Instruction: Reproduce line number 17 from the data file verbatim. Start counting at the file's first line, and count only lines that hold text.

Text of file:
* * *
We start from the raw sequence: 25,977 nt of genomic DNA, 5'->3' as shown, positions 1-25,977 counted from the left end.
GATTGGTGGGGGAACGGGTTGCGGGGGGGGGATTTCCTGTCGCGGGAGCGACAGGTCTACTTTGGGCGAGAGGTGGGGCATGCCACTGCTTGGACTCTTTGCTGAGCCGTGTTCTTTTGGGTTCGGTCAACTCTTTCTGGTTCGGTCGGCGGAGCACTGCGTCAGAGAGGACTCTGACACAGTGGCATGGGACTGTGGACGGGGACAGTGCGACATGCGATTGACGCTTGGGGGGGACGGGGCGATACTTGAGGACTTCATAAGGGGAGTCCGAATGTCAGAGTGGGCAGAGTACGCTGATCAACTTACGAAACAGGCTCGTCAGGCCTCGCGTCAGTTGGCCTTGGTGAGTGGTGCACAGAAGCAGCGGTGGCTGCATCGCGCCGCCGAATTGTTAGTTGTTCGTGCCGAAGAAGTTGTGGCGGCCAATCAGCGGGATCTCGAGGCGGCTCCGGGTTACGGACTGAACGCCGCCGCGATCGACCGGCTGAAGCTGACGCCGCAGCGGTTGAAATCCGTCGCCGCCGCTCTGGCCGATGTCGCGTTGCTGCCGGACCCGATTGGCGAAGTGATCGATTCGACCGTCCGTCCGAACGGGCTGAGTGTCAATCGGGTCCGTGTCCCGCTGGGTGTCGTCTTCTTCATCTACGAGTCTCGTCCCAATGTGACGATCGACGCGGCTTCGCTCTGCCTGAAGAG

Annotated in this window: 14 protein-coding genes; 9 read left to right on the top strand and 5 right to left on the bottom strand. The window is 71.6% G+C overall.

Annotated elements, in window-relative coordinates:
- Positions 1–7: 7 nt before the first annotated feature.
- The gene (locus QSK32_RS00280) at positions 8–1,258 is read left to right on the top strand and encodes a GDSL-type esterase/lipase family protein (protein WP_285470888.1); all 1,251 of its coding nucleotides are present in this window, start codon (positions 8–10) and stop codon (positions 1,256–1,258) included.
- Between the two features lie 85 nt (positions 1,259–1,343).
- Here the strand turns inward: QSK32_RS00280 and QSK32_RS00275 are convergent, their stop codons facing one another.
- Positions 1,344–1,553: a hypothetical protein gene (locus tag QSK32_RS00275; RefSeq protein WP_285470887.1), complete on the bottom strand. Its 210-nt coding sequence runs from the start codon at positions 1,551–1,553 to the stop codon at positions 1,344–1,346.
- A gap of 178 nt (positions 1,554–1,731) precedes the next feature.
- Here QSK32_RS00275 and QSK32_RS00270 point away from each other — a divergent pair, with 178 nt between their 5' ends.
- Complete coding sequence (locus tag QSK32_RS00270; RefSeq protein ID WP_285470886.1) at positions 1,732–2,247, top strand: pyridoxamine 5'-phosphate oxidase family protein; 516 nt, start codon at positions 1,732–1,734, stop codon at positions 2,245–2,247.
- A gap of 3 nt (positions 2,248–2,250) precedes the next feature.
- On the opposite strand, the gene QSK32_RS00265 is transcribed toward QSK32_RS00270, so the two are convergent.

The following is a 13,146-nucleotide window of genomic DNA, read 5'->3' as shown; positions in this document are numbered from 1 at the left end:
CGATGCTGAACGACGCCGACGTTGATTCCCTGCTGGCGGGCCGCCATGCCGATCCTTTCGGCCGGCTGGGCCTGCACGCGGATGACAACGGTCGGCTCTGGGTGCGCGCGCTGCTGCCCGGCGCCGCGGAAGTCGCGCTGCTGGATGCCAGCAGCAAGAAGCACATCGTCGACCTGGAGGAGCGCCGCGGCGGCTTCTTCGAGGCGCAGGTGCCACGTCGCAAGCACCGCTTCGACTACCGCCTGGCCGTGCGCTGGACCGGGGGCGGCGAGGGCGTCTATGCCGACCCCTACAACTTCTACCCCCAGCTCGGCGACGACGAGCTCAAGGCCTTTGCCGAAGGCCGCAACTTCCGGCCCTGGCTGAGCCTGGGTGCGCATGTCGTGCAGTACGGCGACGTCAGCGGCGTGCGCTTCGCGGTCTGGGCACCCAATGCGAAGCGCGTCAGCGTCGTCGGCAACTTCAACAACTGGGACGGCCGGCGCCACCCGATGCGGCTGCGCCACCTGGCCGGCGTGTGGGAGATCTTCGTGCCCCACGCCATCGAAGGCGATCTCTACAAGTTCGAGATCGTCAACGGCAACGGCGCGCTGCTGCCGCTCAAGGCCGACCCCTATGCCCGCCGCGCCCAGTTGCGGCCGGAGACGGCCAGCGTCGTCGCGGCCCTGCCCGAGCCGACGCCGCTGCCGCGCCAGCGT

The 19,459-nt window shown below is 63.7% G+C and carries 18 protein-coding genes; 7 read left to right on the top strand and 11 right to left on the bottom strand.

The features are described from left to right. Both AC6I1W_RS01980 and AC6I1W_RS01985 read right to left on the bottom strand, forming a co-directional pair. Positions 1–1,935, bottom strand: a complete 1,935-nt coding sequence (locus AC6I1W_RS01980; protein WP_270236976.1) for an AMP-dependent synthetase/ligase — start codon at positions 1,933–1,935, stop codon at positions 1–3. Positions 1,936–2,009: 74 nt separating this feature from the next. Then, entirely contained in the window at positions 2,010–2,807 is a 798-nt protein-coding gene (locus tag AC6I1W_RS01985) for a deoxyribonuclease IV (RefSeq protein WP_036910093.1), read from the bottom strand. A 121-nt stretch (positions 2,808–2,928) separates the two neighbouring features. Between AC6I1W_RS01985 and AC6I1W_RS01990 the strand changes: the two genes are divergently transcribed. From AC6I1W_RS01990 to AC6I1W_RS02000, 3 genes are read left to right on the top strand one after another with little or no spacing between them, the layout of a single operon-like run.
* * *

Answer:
The 19,459-nt window shown below is 63.7% G+C and carries 18 protein-coding genes; 7 read left to right on the top strand and 11 right to left on the bottom strand.